Recently the Starr player piano at the museum where I am a volunteer
developed a problem with the flap valve on one of the exhausters, and
occasionally would give no resistance to a pedal stroke. The local
tech I called offered to save me the cost of a service call and told me
to look at the flap valve, and make sure is was in place. He said if
it still didn't work after I made sure it was OK that he'd come out and
have a look.
As it turned out, the flap valve was (and is) the problem. The little
spring that holds it in place had somehow been moved out of its proper
place, and a bit of diddling with this spring took care of the problem.
Well, at least most of the problem. The flap valves are not flat
against the bellows board, but are rather wavy, and, although they seem
to work reasonably well, I wonder how much leakage there is. They are
about ten years old, and I wonder if there is something (mink oil,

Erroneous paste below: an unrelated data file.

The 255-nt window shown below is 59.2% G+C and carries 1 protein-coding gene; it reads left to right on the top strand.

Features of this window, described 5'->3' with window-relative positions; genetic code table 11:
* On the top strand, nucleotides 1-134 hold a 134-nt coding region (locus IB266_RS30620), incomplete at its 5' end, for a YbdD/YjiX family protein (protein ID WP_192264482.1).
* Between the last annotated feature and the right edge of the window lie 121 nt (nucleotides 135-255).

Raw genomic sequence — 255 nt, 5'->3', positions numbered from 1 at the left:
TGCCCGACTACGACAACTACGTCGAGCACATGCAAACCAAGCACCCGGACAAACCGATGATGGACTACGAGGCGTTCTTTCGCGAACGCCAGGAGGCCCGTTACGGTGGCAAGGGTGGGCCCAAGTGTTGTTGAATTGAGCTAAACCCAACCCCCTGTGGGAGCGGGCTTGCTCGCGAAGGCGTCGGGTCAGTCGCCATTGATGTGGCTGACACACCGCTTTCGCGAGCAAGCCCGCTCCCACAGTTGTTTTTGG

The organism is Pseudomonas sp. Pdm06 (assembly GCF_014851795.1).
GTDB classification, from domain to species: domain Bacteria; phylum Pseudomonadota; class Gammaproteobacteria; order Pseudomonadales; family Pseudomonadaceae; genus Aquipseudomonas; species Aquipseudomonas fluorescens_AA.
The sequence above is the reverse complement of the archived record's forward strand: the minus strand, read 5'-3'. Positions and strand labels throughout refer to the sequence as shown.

perhaps?) that I could rub into them to make them more airtight?
There is one other problem with this piano: The nipple that connects
the sustain pneumatic to the "sustain pedal button" on the key slip is
a bit too small. I fixed it temporarily by shimming the nipple with
a bit of tape, but this obviously won't last, and a bit of work form
the "Jacque Legg School of Player Repair". My question is; what is the
preferred material for sealing this slightly undersize nipple into this
slightly oversized hole?
All you help is appreciated
Bryan S. Cather
[ Hmmm. My modern dictionary says "Jack Ketch - a public hangman,"
[ but gives no explanation nor origin of "Jack Leg", connoting a
[ makeshift or temporary repair. Anyone know? -- Robbie